A bit overly-simplistic but probably ok way to think about things is with a traditional conjoint analysis (CBC or even ACBC) we're going to show predetermined packages to people and ask them to choose the one they like the best, or accept or reject those bundles. With a menu-based approach, we're going to invite the respondent to build their own bundles and vary pricing, availability, bundling discount, etc.
All approaches could be used, but there's an attractiveness to MBC if it more closely matches what a respondent would end up doing in the real world to build their own bundle. A traditional or adaptive CBC could definitely be used as well, though. Adaptive CBC is potentially a nice option because it allows you to treat price more like a continuous range and apply price adjustments based on levels. This means you can, on average, show bundles with lots of things at higher prices.
The second skill set needed would be some data manipulation capabilities so you can take the CBC design and choices from the software and put them together in the right format to begin working with the data in the MBC software. Think scripting capabilities to read in two CSV files and spit out a joint CSV file of both.
The third skill is being familiar with experimental designs and regression analysis in general. The MBC will do the hardest work on running the models for you, but when you import the raw design and answers you have to tell the software which variables are independent and dependent variables, and specify the structure of the model (variable 1 was hamburger price and should be an input into variable 10, hamburger choice, but also variable 2, cheeseburger price, is an input into hamburger choice as well because we expect them to be substitutes). The MBC software does contain some tools to help you decide on specifying the structure/effects of the choices, but at the end of the day you start out with a blank slate and have to structure things from scratch. In a traditional CBC, at most we tell the software we want an interaction effect or a constraint, but most of the time we just hit the "Estimate" button and run a model.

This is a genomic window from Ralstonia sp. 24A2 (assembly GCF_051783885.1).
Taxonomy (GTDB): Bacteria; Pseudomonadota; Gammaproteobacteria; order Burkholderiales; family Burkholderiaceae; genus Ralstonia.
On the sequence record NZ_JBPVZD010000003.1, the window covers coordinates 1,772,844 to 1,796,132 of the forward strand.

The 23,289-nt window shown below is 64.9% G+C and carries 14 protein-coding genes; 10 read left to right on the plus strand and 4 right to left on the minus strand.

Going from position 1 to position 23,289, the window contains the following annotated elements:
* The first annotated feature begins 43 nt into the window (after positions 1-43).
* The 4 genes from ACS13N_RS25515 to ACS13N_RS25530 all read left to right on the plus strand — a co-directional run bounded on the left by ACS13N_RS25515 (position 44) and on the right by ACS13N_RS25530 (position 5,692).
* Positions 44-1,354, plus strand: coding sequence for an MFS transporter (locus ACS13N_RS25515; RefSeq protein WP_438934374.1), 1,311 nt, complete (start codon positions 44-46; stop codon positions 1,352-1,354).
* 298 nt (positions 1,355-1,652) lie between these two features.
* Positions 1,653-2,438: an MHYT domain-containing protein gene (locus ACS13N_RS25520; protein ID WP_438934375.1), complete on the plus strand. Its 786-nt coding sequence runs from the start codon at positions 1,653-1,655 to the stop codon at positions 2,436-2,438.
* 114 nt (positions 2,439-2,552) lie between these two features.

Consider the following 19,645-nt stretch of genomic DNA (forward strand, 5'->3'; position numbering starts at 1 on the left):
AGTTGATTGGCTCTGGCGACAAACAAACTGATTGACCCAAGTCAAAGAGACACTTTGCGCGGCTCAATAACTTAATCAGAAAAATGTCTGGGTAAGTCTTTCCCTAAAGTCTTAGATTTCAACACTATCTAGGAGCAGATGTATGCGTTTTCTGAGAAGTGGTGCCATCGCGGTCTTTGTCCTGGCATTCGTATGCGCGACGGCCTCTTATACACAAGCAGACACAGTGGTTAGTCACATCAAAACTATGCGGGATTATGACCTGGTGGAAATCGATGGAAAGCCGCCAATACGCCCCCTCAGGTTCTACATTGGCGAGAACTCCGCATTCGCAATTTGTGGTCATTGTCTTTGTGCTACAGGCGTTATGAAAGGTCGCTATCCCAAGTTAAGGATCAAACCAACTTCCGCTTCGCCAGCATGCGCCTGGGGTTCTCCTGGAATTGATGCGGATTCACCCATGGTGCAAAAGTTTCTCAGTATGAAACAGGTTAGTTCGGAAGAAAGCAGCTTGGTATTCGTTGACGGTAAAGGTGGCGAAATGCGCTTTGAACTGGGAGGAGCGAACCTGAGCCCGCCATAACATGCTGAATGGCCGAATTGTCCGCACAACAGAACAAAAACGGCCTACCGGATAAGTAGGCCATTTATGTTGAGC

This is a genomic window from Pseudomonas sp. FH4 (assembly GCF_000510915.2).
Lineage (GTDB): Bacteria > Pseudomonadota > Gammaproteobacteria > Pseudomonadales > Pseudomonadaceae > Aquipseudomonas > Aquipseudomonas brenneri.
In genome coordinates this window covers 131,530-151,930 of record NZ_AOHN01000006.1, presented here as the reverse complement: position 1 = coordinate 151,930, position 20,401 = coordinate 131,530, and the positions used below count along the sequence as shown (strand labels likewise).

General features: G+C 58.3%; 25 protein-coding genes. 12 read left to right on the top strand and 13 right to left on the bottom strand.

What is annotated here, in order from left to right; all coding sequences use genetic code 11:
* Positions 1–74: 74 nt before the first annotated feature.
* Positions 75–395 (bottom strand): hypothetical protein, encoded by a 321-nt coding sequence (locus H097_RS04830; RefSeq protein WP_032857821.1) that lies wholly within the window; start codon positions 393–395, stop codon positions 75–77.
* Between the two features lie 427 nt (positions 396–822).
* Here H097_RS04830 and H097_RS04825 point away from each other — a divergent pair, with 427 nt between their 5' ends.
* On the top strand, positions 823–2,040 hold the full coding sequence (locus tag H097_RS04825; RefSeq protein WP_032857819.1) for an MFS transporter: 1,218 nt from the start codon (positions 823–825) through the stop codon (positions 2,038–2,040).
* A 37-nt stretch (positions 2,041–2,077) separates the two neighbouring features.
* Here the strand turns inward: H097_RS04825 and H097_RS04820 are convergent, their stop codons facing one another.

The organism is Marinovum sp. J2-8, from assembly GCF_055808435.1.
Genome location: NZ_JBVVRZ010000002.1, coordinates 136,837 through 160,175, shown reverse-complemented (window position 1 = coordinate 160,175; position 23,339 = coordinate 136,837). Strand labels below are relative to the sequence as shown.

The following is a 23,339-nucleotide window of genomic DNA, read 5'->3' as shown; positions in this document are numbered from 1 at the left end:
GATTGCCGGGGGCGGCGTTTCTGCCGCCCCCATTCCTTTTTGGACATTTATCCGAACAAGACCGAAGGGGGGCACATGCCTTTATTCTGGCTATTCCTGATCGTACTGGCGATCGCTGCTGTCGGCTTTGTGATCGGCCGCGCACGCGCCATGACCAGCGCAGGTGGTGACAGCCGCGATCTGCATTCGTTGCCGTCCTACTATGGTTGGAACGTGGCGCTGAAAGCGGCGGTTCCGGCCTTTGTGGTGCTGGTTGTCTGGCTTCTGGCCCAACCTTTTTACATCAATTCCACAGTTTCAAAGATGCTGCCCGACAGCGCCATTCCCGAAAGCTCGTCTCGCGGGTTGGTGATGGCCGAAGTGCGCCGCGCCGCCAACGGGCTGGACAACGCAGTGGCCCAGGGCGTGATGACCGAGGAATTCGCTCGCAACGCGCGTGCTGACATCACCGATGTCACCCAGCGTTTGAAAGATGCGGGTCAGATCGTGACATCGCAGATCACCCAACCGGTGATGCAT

The MBC software does contain a simulator that works very similarly to a traditional conjoint simulator, and your primary output would be the share predictions given a specified menu of options. Although utility scores are generated, because of the complex nature of the model (inherently desirability of an item plus a price utility plus a substitution effect, for example) we generally don't report average utilities, try to figure out attribute importance, etc.
Hopefully that gives a nice overview. We definitely don't want to scare anyone away from an MBC project, but it is definitely a lot more difficult to pull off than a traditional conjoint. We'd be happy to set up trial licenses for you for any option if you wanted to take a stab at things first before deciding what direction to go.